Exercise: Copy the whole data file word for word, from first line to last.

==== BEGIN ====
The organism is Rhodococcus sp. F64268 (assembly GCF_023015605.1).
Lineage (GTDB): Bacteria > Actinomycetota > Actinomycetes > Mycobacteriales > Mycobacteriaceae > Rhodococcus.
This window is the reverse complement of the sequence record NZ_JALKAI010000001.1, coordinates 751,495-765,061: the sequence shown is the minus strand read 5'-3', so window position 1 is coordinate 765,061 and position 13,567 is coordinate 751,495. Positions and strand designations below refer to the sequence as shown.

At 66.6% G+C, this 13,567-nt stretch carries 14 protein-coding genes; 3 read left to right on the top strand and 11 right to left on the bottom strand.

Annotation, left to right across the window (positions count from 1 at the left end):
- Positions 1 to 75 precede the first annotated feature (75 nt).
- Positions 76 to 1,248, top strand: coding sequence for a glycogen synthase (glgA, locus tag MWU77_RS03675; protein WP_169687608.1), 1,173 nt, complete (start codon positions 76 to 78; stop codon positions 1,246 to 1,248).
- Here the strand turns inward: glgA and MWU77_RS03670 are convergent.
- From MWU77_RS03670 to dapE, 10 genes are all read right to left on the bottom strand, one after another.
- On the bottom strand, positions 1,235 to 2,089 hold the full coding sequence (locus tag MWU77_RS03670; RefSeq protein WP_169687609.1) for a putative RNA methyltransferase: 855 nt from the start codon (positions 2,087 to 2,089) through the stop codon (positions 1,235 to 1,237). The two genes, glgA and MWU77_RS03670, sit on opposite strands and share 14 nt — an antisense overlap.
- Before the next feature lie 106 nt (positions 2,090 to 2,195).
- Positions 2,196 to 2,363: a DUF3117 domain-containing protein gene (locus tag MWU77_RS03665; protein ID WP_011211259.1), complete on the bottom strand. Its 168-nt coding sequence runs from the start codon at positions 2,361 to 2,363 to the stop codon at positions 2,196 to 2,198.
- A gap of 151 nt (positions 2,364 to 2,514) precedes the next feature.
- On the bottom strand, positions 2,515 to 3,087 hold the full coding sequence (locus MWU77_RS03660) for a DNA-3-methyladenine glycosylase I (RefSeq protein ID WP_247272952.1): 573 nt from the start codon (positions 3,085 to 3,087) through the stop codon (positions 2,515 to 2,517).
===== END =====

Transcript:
The organism is Rhodococcus sp. F64268 (assembly GCF_023015605.1).
Lineage (GTDB): Bacteria > Actinomycetota > Actinomycetes > Mycobacteriales > Mycobacteriaceae > Rhodococcus.
This window is the reverse complement of the sequence record NZ_JALKAI010000001.1, coordinates 751,495-765,061: the sequence shown is the minus strand read 5'-3', so window position 1 is coordinate 765,061 and position 13,567 is coordinate 751,495. Positions and strand designations below refer to the sequence as shown.

At 66.6% G+C, this 13,567-nt stretch carries 14 protein-coding genes; 3 read left to right on the top strand and 11 right to left on the bottom strand.

Annotation, left to right across the window (positions count from 1 at the left end):
- Positions 1 to 75 precede the first annotated feature (75 nt).
- Positions 76 to 1,248, top strand: coding sequence for a glycogen synthase (glgA, locus tag MWU77_RS03675; protein WP_169687608.1), 1,173 nt, complete (start codon positions 76 to 78; stop codon positions 1,246 to 1,248).
- Here the strand turns inward: glgA and MWU77_RS03670 are convergent.
- From MWU77_RS03670 to dapE, 10 genes are all read right to left on the bottom strand, one after another.
- On the bottom strand, positions 1,235 to 2,089 hold the full coding sequence (locus tag MWU77_RS03670; RefSeq protein WP_169687609.1) for a putative RNA methyltransferase: 855 nt from the start codon (positions 2,087 to 2,089) through the stop codon (positions 1,235 to 1,237). The two genes, glgA and MWU77_RS03670, sit on opposite strands and share 14 nt — an antisense overlap.
- Before the next feature lie 106 nt (positions 2,090 to 2,195).
- Positions 2,196 to 2,363: a DUF3117 domain-containing protein gene (locus tag MWU77_RS03665; protein ID WP_011211259.1), complete on the bottom strand. Its 168-nt coding sequence runs from the start codon at positions 2,361 to 2,363 to the stop codon at positions 2,196 to 2,198.
- A gap of 151 nt (positions 2,364 to 2,514) precedes the next feature.
- On the bottom strand, positions 2,515 to 3,087 hold the full coding sequence (locus MWU77_RS03660) for a DNA-3-methyladenine glycosylase I (RefSeq protein ID WP_247272952.1): 573 nt from the start codon (positions 3,085 to 3,087) through the stop codon (positions 2,515 to 2,517).